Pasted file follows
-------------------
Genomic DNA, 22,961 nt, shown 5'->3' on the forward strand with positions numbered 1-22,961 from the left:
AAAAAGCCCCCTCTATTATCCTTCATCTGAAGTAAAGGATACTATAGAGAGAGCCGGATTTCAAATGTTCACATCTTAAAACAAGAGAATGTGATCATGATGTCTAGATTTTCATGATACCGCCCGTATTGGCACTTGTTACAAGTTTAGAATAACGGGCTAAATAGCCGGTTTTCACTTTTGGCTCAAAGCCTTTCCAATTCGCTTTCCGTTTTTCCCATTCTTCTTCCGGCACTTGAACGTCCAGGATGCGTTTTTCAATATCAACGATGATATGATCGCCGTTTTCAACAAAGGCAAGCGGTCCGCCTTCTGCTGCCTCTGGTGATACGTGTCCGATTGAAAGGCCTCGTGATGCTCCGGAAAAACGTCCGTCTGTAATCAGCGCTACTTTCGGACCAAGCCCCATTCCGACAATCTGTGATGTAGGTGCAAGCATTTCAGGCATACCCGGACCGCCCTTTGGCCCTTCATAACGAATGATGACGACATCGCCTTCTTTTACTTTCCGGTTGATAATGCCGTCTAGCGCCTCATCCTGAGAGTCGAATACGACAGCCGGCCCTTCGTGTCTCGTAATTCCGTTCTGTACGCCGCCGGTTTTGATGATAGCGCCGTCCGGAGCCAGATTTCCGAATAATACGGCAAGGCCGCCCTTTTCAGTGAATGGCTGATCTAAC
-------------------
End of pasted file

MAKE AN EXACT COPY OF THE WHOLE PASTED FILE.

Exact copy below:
Genomic DNA, 22,961 nt, shown 5'->3' on the forward strand with positions numbered 1-22,961 from the left:
AAAAAGCCCCCTCTATTATCCTTCATCTGAAGTAAAGGATACTATAGAGAGAGCCGGATTTCAAATGTTCACATCTTAAAACAAGAGAATGTGATCATGATGTCTAGATTTTCATGATACCGCCCGTATTGGCACTTGTTACAAGTTTAGAATAACGGGCTAAATAGCCGGTTTTCACTTTTGGCTCAAAGCCTTTCCAATTCGCTTTCCGTTTTTCCCATTCTTCTTCCGGCACTTGAACGTCCAGGATGCGTTTTTCAATATCAACGATGATATGATCGCCGTTTTCAACAAAGGCAAGCGGTCCGCCTTCTGCTGCCTCTGGTGATACGTGTCCGATTGAAAGGCCTCGTGATGCTCCGGAAAAACGTCCGTCTGTAATCAGCGCTACTTTCGGACCAAGCCCCATTCCGACAATCTGTGATGTAGGTGCAAGCATTTCAGGCATACCCGGACCGCCCTTTGGCCCTTCATAACGAATGATGACGACATCGCCTTCTTTTACTTTCCGGTTGATAATGCCGTCTAGCGCCTCATCCTGAGAGTCGAATACGACAGCCGGCCCTTCGTGTCTCGTAATTCCGTTCTGTACGCCGCCGGTTTTGATGATAGCGCCGTCCGGAGCCAGATTTCCGAATAATACGGCAAGGCCGCCCTTTTCAGTGAATGGCTGATCTAAC